To begin the culturing process, a healthy bed must first be chosen. The sites that have been chosen are areas of high up welling and nutrients, and are ideal locations for marine research and development.
Sporophylls, which are the reproductive part of the plant housing the spores, are located at the bottom of the plant. The sporophylls are induced to release their spores which are then grown on ropes. Once the spores reach the juvenile stage, the ropes are transported to the restoration site and attached to the bottom. In three months, juveniles can reach considerable lengths because of the rapid growth rate; within a very short time a healthy bed can be obtained.
The second part of the process involves the actual transplanting of adult plants. Adult sporophytes (whole adult plants with sporophylls attached) are removed by divers, hauled on a boat to the planting site, and reattached using a combination of methods. These plants will provide a healthy bed almost immediately and will also sporulate in the spring.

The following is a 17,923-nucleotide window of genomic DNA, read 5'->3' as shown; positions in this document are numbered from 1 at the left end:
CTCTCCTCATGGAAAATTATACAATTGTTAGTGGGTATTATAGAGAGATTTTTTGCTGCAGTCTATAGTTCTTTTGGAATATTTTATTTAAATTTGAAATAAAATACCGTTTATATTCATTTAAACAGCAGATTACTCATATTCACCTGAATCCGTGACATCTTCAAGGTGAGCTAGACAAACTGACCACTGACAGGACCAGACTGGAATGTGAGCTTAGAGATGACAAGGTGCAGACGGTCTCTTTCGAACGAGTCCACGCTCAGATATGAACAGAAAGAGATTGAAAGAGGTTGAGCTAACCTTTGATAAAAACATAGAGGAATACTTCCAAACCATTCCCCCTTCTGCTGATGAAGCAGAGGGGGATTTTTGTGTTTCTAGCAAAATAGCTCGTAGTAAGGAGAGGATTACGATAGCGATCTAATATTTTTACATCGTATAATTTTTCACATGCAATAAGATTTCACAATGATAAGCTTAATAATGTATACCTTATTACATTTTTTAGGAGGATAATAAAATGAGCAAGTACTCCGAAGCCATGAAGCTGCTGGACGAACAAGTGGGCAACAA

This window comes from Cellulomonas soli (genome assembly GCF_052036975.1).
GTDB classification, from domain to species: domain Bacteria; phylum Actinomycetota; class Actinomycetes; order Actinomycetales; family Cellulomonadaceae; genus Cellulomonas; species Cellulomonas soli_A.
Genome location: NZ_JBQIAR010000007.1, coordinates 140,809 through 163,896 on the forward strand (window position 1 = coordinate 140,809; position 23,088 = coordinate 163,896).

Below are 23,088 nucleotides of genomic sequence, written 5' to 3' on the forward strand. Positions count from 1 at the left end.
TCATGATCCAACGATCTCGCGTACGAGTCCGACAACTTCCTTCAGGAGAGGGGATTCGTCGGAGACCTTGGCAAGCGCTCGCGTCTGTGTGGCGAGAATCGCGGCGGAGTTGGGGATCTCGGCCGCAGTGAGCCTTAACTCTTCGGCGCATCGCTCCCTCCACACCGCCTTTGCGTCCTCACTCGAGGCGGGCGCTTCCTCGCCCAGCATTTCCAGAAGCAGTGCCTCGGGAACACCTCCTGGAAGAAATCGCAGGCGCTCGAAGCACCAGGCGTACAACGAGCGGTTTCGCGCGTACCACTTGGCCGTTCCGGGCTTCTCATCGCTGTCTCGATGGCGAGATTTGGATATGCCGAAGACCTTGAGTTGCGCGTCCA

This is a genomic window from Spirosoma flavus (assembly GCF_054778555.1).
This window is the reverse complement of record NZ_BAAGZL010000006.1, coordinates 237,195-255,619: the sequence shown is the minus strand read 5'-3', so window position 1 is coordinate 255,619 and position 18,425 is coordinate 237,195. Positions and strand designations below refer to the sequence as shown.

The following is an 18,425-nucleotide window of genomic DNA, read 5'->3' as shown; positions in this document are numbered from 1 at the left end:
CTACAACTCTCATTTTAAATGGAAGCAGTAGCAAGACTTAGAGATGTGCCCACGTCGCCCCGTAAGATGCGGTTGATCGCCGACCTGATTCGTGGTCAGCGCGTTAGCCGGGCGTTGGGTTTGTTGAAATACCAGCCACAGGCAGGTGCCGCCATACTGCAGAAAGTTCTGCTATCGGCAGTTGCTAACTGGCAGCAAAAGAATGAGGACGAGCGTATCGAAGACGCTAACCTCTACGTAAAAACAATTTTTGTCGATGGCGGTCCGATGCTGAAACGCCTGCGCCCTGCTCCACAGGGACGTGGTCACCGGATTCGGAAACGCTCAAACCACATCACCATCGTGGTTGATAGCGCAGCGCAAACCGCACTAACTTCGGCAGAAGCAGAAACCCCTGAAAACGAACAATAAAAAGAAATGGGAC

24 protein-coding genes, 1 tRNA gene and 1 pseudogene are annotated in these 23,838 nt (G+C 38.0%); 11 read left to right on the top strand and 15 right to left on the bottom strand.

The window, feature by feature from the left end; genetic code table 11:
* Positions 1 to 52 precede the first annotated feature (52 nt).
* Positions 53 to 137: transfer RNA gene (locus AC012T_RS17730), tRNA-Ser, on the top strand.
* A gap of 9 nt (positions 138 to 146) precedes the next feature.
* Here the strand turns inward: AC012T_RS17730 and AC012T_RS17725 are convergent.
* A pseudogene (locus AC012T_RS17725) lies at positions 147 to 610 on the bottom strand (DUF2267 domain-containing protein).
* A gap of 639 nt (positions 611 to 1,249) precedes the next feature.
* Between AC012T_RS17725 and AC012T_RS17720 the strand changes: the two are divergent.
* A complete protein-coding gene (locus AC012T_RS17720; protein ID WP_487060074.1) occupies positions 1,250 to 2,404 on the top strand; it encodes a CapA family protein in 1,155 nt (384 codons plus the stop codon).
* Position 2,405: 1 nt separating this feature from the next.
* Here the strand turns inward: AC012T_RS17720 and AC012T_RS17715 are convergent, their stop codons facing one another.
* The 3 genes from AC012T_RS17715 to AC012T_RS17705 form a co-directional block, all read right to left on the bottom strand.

The kelp reforestation project has global implications for ecosystem restoration and can be used as a pilot to model future activities. It can also be a tool for increasing ecological and environmental awareness.
The Mexican communities within which the work is taking place have been hospitable and encouraging, and the project benefits cross all borders to bring hope and measurable results to the Earth and Ocean. We are convinced that the project is of global importance.